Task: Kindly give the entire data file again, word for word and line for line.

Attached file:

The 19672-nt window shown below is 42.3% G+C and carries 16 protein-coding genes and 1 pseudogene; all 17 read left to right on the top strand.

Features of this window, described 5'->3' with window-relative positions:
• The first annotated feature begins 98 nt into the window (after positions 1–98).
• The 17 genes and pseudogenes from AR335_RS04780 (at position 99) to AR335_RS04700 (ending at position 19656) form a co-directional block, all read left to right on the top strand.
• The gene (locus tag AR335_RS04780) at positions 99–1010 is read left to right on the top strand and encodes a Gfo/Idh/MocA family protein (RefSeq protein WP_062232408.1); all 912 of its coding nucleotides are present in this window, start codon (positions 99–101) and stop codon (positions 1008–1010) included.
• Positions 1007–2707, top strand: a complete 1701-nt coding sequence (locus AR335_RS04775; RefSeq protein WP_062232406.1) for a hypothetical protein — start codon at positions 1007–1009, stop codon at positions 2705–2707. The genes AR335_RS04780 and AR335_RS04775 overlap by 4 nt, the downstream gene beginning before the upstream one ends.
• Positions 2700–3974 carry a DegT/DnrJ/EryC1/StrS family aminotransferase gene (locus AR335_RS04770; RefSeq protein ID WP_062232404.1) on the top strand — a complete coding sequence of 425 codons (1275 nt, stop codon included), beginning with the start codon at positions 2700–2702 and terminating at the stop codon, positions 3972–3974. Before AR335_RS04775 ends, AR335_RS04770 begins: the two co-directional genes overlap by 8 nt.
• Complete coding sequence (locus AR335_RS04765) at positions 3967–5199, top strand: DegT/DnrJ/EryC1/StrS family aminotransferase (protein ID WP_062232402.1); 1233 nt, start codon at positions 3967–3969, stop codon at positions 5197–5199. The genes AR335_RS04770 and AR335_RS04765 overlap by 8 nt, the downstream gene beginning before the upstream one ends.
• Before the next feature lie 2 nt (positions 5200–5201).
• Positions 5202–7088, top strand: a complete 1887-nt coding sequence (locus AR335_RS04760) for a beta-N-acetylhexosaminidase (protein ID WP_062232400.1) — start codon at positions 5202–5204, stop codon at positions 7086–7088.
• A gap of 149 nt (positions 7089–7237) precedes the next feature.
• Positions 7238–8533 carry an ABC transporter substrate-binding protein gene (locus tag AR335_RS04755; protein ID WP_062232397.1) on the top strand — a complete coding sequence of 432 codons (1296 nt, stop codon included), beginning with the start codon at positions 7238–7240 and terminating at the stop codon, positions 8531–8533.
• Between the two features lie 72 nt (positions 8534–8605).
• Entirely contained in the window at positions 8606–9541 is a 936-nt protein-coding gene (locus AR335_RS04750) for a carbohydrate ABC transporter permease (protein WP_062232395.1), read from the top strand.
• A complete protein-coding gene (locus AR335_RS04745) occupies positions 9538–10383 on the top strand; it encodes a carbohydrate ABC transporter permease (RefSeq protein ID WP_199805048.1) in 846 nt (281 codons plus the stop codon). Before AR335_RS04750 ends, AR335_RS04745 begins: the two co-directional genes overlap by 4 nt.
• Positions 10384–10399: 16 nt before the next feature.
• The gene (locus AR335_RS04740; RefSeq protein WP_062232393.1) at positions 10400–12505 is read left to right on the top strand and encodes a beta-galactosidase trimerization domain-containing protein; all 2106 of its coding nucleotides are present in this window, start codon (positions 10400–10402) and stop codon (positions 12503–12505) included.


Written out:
The 19672-nt window shown below is 42.3% G+C and carries 16 protein-coding genes and 1 pseudogene; all 17 read left to right on the top strand.

Features of this window, described 5'->3' with window-relative positions:
• The first annotated feature begins 98 nt into the window (after positions 1–98).
• The 17 genes and pseudogenes from AR335_RS04780 (at position 99) to AR335_RS04700 (ending at position 19656) form a co-directional block, all read left to right on the top strand.
• The gene (locus tag AR335_RS04780) at positions 99–1010 is read left to right on the top strand and encodes a Gfo/Idh/MocA family protein (RefSeq protein WP_062232408.1); all 912 of its coding nucleotides are present in this window, start codon (positions 99–101) and stop codon (positions 1008–1010) included.
• Positions 1007–2707, top strand: a complete 1701-nt coding sequence (locus AR335_RS04775; RefSeq protein WP_062232406.1) for a hypothetical protein — start codon at positions 1007–1009, stop codon at positions 2705–2707. The genes AR335_RS04780 and AR335_RS04775 overlap by 4 nt, the downstream gene beginning before the upstream one ends.
• Positions 2700–3974 carry a DegT/DnrJ/EryC1/StrS family aminotransferase gene (locus AR335_RS04770; RefSeq protein ID WP_062232404.1) on the top strand — a complete coding sequence of 425 codons (1275 nt, stop codon included), beginning with the start codon at positions 2700–2702 and terminating at the stop codon, positions 3972–3974. Before AR335_RS04775 ends, AR335_RS04770 begins: the two co-directional genes overlap by 8 nt.
• Complete coding sequence (locus AR335_RS04765) at positions 3967–5199, top strand: DegT/DnrJ/EryC1/StrS family aminotransferase (protein ID WP_062232402.1); 1233 nt, start codon at positions 3967–3969, stop codon at positions 5197–5199. The genes AR335_RS04770 and AR335_RS04765 overlap by 8 nt, the downstream gene beginning before the upstream one ends.
• Before the next feature lie 2 nt (positions 5200–5201).
• Positions 5202–7088, top strand: a complete 1887-nt coding sequence (locus AR335_RS04760) for a beta-N-acetylhexosaminidase (protein ID WP_062232400.1) — start codon at positions 5202–5204, stop codon at positions 7086–7088.
• A gap of 149 nt (positions 7089–7237) precedes the next feature.
• Positions 7238–8533 carry an ABC transporter substrate-binding protein gene (locus tag AR335_RS04755; protein ID WP_062232397.1) on the top strand — a complete coding sequence of 432 codons (1296 nt, stop codon included), beginning with the start codon at positions 7238–7240 and terminating at the stop codon, positions 8531–8533.
• Between the two features lie 72 nt (positions 8534–8605).
• Entirely contained in the window at positions 8606–9541 is a 936-nt protein-coding gene (locus AR335_RS04750) for a carbohydrate ABC transporter permease (protein WP_062232395.1), read from the top strand.
• A complete protein-coding gene (locus AR335_RS04745) occupies positions 9538–10383 on the top strand; it encodes a carbohydrate ABC transporter permease (RefSeq protein ID WP_199805048.1) in 846 nt (281 codons plus the stop codon). Before AR335_RS04750 ends, AR335_RS04745 begins: the two co-directional genes overlap by 4 nt.
• Positions 10384–10399: 16 nt before the next feature.
• The gene (locus AR335_RS04740; RefSeq protein WP_062232393.1) at positions 10400–12505 is read left to right on the top strand and encodes a beta-galactosidase trimerization domain-containing protein; all 2106 of its coding nucleotides are present in this window, start codon (positions 10400–10402) and stop codon (positions 12503–12505) included.